(School of the) Air apparent: educating Australia’s remote students
Mount Isa is a long, long way from just about everywhere.
If you draw a line the full 2850 kilometres from Brisbane to Darwin, about halfway you’ll find the township jutting out of the stark landscape towards Queensland’s north-western corner.
And while the mining town might be remote by distance, it’s not remote in terms of connectivity.
Mount Isa is now ready for service on the nbn™ broadband access network, helping to bring connectivity and access to fast broadband to the local people, business owners and visiting tourists of the region.*
Though, it’s not just the locals benefiting from connectivity.
While it’s easy for metropolitan and even many rural kids to make their way to the local school for lessons, when it comes to remote Australians, it’s not so simple.
Enter Mount Isa School of the Air (MISOTA).
A+ for distance education
‘School of the Air’ is an innovation dating back to 1944 when Adelaide Miethke, then on the Council of the Flying Doctor Service of South Adelaide, made a clever suggestion: use two-way radio to deliver educational talks to the kids of outback Australia.
Delivering lessons over the airwaves, the pioneering concept was perfect for school-aged kids who lived too far away to attend a traditional school.
In 1960, Queensland followed the NT’s lead by opening its first School of the Air in Cloncurry, with nearby MISOTA close behind in ’64.
Initially giving students within a 450km radius of Mount Isa the ability to receive an education, MISOTA first relied on radio to teach its pupils, then telephone, before embracing the computer era.
“Mount Isa School of the Air started back with radio contact between families and kids,” explains MISOTA Acting Principal Janeen Fricke. “But we’ve now migrated to nearly a full digital service. We use a webinar tool plus a parallel phone system as a backup.”
A large part of MISOTA’s student base hails from geographically isolated areas, explains Acting Deputy Principal Nicole Barlow.
“We consist of students from eKindy through to Year 10. They [now]come from the tip of the Northern Territory – and even, in the past, international locations – to as far south as South Australia. So, really, our students can now be located almost anywhere in the world.”
And while the school itself isn’t connected to the nbn™ access network, the technology at each student’s end is also important.
Says Fricke, “The reliability of [services over the] nbn™ [access network] has brought a massive change to our students over the last few years. When we open our classrooms’ digital doors every morning across the school, we are confident that our students will be able to get really good access to our lessons.
“Those students still in pockets without internet continue to work with paper-based lessons and have limited contact with their peers and teachers. But, even before [the rollout of the] nbn™ [access network], those with internet would progressively drop out during a lesson.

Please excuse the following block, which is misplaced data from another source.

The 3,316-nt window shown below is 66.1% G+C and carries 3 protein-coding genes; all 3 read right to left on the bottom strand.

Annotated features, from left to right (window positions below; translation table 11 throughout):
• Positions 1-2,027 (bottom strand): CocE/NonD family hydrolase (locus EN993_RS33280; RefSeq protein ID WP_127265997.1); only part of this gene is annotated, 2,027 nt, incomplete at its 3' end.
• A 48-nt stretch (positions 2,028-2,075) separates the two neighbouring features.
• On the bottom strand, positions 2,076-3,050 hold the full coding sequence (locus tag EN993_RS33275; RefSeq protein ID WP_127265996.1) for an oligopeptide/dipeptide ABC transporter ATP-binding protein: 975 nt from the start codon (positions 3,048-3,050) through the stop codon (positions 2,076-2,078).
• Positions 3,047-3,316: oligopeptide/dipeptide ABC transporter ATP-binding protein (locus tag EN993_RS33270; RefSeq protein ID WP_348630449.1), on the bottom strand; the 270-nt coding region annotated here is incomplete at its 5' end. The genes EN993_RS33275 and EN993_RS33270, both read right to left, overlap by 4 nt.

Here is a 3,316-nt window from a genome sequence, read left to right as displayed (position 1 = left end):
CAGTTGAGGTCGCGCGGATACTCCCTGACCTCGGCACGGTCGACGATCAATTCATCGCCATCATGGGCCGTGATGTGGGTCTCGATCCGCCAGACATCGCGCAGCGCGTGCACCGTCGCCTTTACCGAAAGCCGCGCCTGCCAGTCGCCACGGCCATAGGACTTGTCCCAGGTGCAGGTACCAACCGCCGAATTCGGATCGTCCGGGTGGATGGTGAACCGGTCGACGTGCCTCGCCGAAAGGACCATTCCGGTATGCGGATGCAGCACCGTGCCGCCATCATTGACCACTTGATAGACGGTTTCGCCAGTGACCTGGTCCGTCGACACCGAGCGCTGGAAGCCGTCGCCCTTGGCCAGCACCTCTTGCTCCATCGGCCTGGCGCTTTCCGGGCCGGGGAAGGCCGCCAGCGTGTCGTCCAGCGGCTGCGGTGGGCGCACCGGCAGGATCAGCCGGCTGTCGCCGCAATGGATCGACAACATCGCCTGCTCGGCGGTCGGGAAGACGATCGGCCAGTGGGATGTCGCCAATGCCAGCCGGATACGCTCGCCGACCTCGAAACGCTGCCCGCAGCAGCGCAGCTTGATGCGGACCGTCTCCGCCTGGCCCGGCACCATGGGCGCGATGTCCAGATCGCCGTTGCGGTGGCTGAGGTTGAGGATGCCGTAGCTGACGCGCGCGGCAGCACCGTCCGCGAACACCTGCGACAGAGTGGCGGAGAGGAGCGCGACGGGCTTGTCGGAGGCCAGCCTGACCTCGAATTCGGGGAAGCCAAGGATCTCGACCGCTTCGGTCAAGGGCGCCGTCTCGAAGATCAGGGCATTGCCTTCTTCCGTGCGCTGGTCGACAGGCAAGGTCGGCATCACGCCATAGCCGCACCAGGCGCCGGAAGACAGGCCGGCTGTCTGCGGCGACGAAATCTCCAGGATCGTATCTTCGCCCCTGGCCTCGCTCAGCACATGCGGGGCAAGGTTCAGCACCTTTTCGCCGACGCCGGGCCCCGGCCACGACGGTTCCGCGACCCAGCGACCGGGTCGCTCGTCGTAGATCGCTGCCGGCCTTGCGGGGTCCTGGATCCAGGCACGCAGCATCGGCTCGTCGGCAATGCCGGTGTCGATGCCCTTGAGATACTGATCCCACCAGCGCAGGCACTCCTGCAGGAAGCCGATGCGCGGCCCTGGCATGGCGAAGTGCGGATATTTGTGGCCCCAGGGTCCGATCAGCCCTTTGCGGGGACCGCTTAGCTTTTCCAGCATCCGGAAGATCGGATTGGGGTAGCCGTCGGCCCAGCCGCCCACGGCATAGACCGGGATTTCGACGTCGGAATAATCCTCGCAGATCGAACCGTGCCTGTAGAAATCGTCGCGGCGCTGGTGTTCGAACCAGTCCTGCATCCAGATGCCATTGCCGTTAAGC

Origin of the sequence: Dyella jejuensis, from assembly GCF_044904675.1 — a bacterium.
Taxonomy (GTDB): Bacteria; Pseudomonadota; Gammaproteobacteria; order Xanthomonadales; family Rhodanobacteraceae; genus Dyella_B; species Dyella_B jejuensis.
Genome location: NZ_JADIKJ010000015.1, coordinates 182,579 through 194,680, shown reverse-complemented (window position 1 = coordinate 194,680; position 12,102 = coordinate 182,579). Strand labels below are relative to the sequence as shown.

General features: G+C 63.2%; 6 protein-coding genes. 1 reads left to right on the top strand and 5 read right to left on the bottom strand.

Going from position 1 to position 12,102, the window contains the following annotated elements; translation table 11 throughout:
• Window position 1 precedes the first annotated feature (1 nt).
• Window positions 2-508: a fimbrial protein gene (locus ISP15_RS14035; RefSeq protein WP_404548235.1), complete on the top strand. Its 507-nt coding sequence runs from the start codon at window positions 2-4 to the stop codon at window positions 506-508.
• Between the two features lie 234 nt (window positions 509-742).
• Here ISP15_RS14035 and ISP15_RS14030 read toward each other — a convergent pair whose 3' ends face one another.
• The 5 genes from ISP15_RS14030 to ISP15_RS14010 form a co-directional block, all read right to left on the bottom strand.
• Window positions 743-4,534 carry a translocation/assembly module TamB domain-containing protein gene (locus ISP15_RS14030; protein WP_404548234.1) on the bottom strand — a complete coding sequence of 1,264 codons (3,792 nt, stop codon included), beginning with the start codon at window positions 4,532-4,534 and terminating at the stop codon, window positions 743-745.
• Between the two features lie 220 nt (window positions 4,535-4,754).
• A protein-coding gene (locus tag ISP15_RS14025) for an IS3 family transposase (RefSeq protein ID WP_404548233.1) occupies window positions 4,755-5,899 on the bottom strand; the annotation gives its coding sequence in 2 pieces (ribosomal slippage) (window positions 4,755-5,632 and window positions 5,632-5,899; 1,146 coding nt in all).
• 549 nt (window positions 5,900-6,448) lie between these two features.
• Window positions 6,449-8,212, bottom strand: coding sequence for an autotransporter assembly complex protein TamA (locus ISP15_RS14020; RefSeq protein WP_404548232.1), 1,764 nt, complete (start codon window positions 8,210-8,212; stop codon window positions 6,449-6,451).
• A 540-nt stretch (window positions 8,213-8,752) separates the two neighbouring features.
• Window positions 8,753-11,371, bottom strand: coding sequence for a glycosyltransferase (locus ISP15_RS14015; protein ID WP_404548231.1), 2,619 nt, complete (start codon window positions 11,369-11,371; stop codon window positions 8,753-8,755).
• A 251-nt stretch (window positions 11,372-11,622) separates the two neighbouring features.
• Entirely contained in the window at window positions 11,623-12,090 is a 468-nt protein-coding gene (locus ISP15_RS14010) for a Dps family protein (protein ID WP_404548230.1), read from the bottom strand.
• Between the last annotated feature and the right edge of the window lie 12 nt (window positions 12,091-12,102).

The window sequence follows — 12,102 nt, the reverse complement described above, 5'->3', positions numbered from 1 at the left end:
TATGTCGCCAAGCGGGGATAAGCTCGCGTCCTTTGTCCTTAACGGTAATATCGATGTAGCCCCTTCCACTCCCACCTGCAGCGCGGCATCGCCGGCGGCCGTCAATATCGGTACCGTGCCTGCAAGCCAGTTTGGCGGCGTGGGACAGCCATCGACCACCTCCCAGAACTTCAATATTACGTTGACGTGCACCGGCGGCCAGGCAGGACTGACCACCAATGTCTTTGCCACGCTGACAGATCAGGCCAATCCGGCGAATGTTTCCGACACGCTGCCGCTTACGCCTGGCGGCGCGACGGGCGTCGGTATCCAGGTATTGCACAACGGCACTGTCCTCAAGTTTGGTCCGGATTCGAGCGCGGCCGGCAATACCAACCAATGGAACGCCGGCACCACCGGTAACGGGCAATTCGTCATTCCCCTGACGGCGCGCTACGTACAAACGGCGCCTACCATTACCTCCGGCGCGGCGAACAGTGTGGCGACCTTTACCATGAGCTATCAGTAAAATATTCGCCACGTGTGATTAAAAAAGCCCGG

“Our lessons were stalled because the families didn’t have enough bandwidth or their plans weren’t good enough to cope with many hours of on-air time for each student in their family each day. Our students in very remote areas didn’t have daily contact with their teachers purely because it had not been available to them.”
Yet, as Fricke confirms, times have changed.
“We don’t have that now. At least 95 per cent of our families now have full access to our education with help from [the] nbn™ [access network]. So, in the future, I think we will be able to offer more.”
Lessons from MISOTA
For those living in urban locations, it can be hard to understand the work and effort that goes into running a School of the Air classroom: especially the difference between teaching face-to-face and online.
Peek into one of MISOTA’s teaching studios and you’ll discover technology including computer screen and keyboard, control panel, speakers, headphones and microphone. It’s all there to enable the teacher to deliver the curriculum and interact with their students in real time.
Fricke says there’s a period of adjustment for teachers new to distance education.
“I think you use all the same strategies and skills as you do in mainstream education but, at MISOTA, you also have to learn a suite of digital teaching pedagogies to add to your toolkit. Once they’ve learnt that, teachers can then work out how to utilise the skills they’ve brought with them in a digital way.”
Like all traditional schools, at MISOTA, there’s also the obligatory colourful library brimming with picture books, novels and reference texts. The only difference is students order their desired books online, then the school’s friendly librarians promptly send them through the post.
And while classmates get to know each other virtually – a particular blessing for geographically isolated kids – there are also opportunities throughout the year, like the Sports Day, for students and teachers to meet up in person.
Grades 4 and 5 also get to head to idyllic Magnetic Island for school camp: the first time some inland students have ever experienced the ocean. Meanwhile, those in year 6 head to Canberra with Parliament House, the Australian War Memorial and the National Art Gallery included as part of the itinerary.
Together, MISOTA and the availability of services over the nbn™ access network are helping to make a real difference to the lives and education of students scattered across remote Australia.
Says Barlow, “As we operate on a digital platform, with students accessing lessons through a digital classroom, we really need the nbn™ [access] network to open that door ... I think it will open up opportunities that would otherwise be unavailable to [students], or at least limited. It’s breaking down the barriers that create that isolation.”